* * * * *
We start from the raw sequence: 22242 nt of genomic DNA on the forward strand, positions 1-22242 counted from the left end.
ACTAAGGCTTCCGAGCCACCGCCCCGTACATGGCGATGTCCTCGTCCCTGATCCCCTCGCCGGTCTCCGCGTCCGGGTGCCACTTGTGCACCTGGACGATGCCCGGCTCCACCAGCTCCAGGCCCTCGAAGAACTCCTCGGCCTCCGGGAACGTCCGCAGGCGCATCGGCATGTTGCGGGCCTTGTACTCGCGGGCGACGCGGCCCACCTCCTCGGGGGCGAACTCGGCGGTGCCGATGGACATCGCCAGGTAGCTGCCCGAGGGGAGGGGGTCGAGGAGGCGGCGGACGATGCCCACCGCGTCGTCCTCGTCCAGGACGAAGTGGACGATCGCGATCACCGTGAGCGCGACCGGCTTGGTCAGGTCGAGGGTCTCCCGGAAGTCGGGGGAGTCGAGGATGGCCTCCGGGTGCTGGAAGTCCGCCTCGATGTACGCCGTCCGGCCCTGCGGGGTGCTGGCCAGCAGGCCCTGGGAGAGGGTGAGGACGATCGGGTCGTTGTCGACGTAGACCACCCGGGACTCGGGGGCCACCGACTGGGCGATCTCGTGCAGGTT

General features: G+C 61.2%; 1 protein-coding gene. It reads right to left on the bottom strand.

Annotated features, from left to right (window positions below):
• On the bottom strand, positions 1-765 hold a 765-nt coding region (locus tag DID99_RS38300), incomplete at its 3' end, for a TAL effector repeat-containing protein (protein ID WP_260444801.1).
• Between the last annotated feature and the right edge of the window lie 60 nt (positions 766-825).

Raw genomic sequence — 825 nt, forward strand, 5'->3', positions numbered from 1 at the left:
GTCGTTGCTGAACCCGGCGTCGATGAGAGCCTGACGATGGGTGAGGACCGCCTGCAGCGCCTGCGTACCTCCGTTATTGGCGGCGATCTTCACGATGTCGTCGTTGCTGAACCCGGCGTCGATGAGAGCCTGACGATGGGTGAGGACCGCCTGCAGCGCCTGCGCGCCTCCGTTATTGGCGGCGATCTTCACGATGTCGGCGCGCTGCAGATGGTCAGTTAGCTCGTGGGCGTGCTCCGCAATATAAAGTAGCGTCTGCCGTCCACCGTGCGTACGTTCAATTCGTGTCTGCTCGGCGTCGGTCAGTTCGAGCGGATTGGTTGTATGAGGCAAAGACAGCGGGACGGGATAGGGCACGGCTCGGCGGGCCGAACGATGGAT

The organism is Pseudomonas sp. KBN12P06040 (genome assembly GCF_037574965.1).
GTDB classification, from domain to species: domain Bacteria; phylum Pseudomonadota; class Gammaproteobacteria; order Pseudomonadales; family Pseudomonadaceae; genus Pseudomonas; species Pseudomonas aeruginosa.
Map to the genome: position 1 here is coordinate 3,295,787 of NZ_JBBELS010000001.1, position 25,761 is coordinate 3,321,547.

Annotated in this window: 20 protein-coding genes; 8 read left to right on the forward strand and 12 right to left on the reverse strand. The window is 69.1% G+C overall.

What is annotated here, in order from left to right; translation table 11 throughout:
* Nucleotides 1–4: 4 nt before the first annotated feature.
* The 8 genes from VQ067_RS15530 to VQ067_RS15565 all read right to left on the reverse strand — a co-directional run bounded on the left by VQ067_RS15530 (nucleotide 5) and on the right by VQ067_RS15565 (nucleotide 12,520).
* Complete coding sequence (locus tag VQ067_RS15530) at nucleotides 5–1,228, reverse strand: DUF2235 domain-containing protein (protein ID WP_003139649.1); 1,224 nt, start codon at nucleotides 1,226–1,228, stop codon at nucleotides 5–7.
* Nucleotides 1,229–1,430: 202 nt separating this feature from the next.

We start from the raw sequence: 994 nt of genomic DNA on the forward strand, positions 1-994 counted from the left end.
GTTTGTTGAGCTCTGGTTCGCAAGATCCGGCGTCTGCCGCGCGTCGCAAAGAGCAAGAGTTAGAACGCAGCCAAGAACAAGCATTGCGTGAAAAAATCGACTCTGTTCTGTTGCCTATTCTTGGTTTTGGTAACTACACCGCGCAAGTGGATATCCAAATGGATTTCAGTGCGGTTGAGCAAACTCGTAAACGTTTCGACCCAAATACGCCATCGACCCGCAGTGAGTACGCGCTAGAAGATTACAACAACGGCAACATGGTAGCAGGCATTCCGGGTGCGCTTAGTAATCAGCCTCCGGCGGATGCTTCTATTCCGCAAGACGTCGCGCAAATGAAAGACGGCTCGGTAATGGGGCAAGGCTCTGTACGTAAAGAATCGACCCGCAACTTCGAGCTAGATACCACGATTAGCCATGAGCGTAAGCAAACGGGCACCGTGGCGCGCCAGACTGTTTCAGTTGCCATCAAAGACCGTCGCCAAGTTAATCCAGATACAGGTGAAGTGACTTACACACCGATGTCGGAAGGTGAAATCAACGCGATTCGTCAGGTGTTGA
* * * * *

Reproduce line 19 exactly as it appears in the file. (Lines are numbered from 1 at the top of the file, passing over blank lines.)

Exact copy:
GTTTGTTGAGCTCTGGTTCGCAAGATCCGGCGTCTGCCGCGCGTCGCAAAGAGCAAGAGTTAGAACGCAGCCAAGAACAAGCATTGCGTGAAAAAATCGACTCTGTTCTGTTGCCTATTCTTGGTTTTGGTAACTACACCGCGCAAGTGGATATCCAAATGGATTTCAGTGCGGTTGAGCAAACTCGTAAACGTTTCGACCCAAATACGCCATCGACCCGCAGTGAGTACGCGCTAGAAGATTACAACAACGGCAACATGGTAGCAGGCATTCCGGGTGCGCTTAGTAATCAGCCTCCGGCGGATGCTTCTATTCCGCAAGACGTCGCGCAAATGAAAGACGGCTCGGTAATGGGGCAAGGCTCTGTACGTAAAGAATCGACCCGCAACTTCGAGCTAGATACCACGATTAGCCATGAGCGTAAGCAAACGGGCACCGTGGCGCGCCAGACTGTTTCAGTTGCCATCAAAGACCGTCGCCAAGTTAATCCAGATACAGGTGAAGTGACTTACACACCGATGTCGGAAGGTGAAATCAACGCGATTCGTCAGGTGTTGA